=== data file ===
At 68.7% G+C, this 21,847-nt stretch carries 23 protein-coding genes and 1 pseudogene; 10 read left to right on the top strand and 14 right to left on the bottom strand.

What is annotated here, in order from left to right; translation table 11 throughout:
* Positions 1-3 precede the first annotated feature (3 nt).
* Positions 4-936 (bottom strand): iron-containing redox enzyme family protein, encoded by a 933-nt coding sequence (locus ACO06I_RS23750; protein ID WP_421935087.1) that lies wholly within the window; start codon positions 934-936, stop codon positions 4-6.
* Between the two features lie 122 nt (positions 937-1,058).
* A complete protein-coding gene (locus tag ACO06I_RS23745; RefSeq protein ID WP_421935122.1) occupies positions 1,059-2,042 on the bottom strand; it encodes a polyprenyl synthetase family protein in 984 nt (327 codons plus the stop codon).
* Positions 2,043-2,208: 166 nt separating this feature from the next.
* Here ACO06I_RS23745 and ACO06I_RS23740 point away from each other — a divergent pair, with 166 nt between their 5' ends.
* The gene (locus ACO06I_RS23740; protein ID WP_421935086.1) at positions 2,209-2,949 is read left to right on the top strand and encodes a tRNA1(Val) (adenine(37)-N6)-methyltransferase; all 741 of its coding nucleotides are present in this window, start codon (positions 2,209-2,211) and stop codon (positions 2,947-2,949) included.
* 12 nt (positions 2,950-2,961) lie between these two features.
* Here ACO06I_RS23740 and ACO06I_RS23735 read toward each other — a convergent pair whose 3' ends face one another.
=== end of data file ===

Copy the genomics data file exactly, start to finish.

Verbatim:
At 68.7% G+C, this 21,847-nt stretch carries 23 protein-coding genes and 1 pseudogene; 10 read left to right on the top strand and 14 right to left on the bottom strand.

What is annotated here, in order from left to right; translation table 11 throughout:
* Positions 1-3 precede the first annotated feature (3 nt).
* Positions 4-936 (bottom strand): iron-containing redox enzyme family protein, encoded by a 933-nt coding sequence (locus ACO06I_RS23750; protein ID WP_421935087.1) that lies wholly within the window; start codon positions 934-936, stop codon positions 4-6.
* Between the two features lie 122 nt (positions 937-1,058).
* A complete protein-coding gene (locus tag ACO06I_RS23745; RefSeq protein ID WP_421935122.1) occupies positions 1,059-2,042 on the bottom strand; it encodes a polyprenyl synthetase family protein in 984 nt (327 codons plus the stop codon).
* Positions 2,043-2,208: 166 nt separating this feature from the next.
* Here ACO06I_RS23745 and ACO06I_RS23740 point away from each other — a divergent pair, with 166 nt between their 5' ends.
* The gene (locus ACO06I_RS23740; protein ID WP_421935086.1) at positions 2,209-2,949 is read left to right on the top strand and encodes a tRNA1(Val) (adenine(37)-N6)-methyltransferase; all 741 of its coding nucleotides are present in this window, start codon (positions 2,209-2,211) and stop codon (positions 2,947-2,949) included.
* 12 nt (positions 2,950-2,961) lie between these two features.
* Here ACO06I_RS23740 and ACO06I_RS23735 read toward each other — a convergent pair whose 3' ends face one another.